I read a lot of forums and articles about transport policy where most of the people agree with each other. The splintering of discussion into groups that agree is a common and well-understood phenomenon that is amplified on the internet.
As well as getting excited by optimal stop spacing, one thing people in these circles agree on is that roads are bad. The most common argument made against roads goes like this:
“Essentially, if you widen roads to reduce congestion, people who were avoiding the road because of congestion will find it more convenient and take more trips, thus increasing traffic again.
So what do you have then? A big expensive project to eliminate traffic, and more traffic.” Streetsblog
“New roads will create new drivers, resulting in the intensity of traffic staying the same.
Mann explains how this counterintuitive reality can possibly be true: “As it turns out, we humans love moving around. And if you expand people’s ability to travel, they will do it more, living farther away from where they work and therefore being forced to drive into town. Making driving easier also means that people take more trips in the car than they otherwise would.” Planetizen
“Research indicates that generated traffic often fills a significant portion of capacity added to congested urban road. Generated traffic has three implications for transport planning. First, it reduces the congestion reduction benefits of road capacity expansion. Second, it increases many external costs. Third, it provides relatively small user benefits because it consists of vehicle travel that consumers are most willing to forego when their costs increase.” Victoria Transport Policy Institute
While I support many of the ideas this argument is rolled out to support, I find the argument itself utterly unconvincing. If you want to argue against investing in roads, you’ll need a better argument. Here’s why.
1. Public Transport will behave exactly the same.
If you widen a road, it will encourage more people to drive on it, bringing congestion to an equilibrium level* on that road, and spilling congestion into other parts of the network.
Likewise, if you increase the frequency with which a public transport service runs, it will attract more people to ride on it, bringing congestion to an equilibrium level and spilling congestion into other parts of the network.
This means that induced demand operates as an argument not to invest in any popular/crowded transport where crowding levels may be deterring travel. I’m not sure that’s what proponents of the induced demand argument intend.
*The equilibrium level is not necessarily the same amount of congestion as before, it’s the level where congestion deters travel.
2. Induced demand is good.
Induced demand means previously people had latent demand for travel, but they were unable to satisfy it. Now they are able to access jobs, get to shops that sell items that match their needs better, visit friends and family more. Any argument about transport investment that objects to people doing more travel should be treated with suspicion, if not contempt.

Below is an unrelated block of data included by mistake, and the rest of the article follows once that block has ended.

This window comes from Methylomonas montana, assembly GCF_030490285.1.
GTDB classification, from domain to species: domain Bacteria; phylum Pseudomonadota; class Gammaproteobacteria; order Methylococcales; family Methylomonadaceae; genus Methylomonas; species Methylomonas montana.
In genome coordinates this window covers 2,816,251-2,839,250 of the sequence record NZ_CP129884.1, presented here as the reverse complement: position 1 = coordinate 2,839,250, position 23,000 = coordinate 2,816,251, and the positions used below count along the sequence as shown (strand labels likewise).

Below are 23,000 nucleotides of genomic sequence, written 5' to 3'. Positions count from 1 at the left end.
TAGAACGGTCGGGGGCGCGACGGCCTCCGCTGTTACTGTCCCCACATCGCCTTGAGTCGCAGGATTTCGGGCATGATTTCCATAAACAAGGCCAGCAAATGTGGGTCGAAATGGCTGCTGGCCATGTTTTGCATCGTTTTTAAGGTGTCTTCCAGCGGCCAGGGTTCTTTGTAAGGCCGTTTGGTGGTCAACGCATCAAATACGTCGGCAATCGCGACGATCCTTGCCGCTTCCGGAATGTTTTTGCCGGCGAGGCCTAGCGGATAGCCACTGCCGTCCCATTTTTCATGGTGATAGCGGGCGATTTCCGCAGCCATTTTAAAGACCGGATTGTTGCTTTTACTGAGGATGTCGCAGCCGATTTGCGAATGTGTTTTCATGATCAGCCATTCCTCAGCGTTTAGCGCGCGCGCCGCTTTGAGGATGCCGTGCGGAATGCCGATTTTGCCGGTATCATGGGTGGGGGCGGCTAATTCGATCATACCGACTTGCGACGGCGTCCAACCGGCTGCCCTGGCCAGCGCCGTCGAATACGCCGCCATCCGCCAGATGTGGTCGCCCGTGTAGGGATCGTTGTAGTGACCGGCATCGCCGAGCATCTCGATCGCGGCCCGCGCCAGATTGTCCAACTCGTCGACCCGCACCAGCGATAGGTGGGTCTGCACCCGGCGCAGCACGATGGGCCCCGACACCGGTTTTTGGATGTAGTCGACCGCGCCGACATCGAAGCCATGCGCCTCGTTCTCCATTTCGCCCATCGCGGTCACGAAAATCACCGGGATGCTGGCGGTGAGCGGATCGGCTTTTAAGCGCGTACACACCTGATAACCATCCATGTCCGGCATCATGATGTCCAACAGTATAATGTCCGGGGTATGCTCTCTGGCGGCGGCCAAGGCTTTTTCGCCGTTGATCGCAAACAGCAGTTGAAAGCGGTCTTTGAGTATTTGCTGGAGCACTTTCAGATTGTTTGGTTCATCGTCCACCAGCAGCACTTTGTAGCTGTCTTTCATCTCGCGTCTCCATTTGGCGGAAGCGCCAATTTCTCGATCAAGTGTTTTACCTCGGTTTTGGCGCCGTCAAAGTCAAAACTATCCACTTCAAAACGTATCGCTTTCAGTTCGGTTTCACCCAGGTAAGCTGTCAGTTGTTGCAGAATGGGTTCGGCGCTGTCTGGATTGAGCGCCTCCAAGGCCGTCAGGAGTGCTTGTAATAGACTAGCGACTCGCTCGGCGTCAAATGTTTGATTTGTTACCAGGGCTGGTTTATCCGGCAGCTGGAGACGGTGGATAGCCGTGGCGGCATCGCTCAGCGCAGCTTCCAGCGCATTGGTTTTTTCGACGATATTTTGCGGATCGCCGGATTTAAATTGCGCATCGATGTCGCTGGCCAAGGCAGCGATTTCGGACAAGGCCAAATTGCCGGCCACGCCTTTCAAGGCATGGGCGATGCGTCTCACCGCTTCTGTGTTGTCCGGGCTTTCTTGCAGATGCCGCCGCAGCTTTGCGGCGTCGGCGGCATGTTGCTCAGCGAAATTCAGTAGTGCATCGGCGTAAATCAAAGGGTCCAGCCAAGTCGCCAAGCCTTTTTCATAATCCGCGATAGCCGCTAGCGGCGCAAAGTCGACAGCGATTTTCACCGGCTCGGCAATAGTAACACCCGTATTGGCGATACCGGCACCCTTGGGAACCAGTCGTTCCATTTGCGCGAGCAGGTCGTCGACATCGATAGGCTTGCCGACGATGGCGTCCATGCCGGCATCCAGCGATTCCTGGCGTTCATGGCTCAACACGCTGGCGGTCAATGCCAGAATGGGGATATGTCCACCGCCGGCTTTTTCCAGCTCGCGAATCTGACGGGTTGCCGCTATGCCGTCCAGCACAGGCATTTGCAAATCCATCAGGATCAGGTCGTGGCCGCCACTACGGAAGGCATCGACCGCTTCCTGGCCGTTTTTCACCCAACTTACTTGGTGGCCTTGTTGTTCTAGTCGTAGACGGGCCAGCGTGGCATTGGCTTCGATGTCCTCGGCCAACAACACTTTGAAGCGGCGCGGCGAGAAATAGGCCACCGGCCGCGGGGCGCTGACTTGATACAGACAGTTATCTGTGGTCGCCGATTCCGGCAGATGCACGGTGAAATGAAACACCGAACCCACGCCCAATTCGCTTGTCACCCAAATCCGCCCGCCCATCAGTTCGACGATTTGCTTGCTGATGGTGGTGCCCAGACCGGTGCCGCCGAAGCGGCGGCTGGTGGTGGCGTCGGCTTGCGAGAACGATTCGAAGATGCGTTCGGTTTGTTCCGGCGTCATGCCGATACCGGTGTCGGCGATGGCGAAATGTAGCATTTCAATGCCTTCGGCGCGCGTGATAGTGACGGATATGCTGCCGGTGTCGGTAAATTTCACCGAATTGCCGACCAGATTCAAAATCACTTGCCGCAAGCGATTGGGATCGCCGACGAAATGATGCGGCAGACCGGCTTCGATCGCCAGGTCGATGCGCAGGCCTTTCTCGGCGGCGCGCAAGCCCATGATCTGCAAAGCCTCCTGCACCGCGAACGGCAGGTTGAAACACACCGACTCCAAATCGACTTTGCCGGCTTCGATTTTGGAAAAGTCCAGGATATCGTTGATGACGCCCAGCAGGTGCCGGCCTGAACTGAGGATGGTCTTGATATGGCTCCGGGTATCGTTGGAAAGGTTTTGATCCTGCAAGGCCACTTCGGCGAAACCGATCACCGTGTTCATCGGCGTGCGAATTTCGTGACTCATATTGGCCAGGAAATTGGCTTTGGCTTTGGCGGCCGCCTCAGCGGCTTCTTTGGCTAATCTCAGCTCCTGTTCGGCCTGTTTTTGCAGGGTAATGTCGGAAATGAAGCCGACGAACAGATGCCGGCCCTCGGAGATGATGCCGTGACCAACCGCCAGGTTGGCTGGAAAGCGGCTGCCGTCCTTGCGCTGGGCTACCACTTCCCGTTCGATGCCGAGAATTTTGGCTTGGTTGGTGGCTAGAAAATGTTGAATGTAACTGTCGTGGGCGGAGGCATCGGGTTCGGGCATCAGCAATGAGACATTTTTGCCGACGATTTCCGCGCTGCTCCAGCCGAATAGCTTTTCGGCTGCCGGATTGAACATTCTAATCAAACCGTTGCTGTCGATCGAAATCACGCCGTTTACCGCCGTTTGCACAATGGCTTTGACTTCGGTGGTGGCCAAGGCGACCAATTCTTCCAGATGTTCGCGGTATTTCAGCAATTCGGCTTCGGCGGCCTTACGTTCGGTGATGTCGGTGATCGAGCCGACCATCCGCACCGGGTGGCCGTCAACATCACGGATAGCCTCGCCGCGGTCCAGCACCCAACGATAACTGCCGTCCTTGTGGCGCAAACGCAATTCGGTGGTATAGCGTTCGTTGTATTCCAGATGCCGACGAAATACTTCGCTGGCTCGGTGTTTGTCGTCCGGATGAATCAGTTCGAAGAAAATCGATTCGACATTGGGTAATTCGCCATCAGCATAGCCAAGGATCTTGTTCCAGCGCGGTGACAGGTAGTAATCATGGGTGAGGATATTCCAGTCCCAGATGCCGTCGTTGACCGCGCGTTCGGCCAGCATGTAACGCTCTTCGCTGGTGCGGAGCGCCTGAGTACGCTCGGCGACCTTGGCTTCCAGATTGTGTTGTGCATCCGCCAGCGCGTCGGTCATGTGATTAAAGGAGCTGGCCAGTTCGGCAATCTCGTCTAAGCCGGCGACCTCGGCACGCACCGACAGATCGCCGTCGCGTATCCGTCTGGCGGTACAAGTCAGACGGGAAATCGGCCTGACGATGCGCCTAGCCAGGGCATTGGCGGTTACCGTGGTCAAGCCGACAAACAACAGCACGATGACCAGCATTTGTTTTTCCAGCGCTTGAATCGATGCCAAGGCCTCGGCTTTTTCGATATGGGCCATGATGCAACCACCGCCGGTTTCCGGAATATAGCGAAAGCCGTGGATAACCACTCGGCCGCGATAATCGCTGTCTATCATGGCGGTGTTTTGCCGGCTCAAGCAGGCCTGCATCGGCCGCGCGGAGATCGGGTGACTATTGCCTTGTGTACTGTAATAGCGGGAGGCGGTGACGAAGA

3. Focusing on congestion is the wrong way to look at transport policy.
If your approach to solving a city’s transport problem is to seek out choke points and jams and try to untangle them, you may end up fighting unwinnable battles against geometric problems. You will become frustrated, growing ever more sure that transport is a zero sum game with no easy answers.
Forget congestion. If you make your yardstick access, you focus on what people want: What places can I get to?
A rational approach to transport planning in a city would be to measure access: From each address, a sum of all the jobs, services and other addresses that can be accessed, averaged across a time period encompassing peak and off-peak.
That number would be aggregated across the entire city to create a total score. Then, you would provide incentives for bureaucrats to improve that number. These bureaucrats must have more than just transport levers at their disposal.
They should also be able to make decisions on zoning and land-use, and road pricing. Improving access can as easily mean moving jobs to people as people to jobs. If a particular investment is expected to have spill over effects that worsen transport times in a far-flung part of the network, the access measure should pick this up and permit that effect to be compared to its positive local effect.
Build a new school, access improves. Add traffic light priority for buses, access improves for some at the expense of others. Price a road, access improves for high-value trips at the expense of lower value trips. Add a new lane on a freeway, access improves locally and probably diminishes elsewhere.
Focusing on access allows trade-offs and comparisons to be made. But often, improved access will involve turning latent demand for travel into real trips. We shouldn’t object too loudly to that.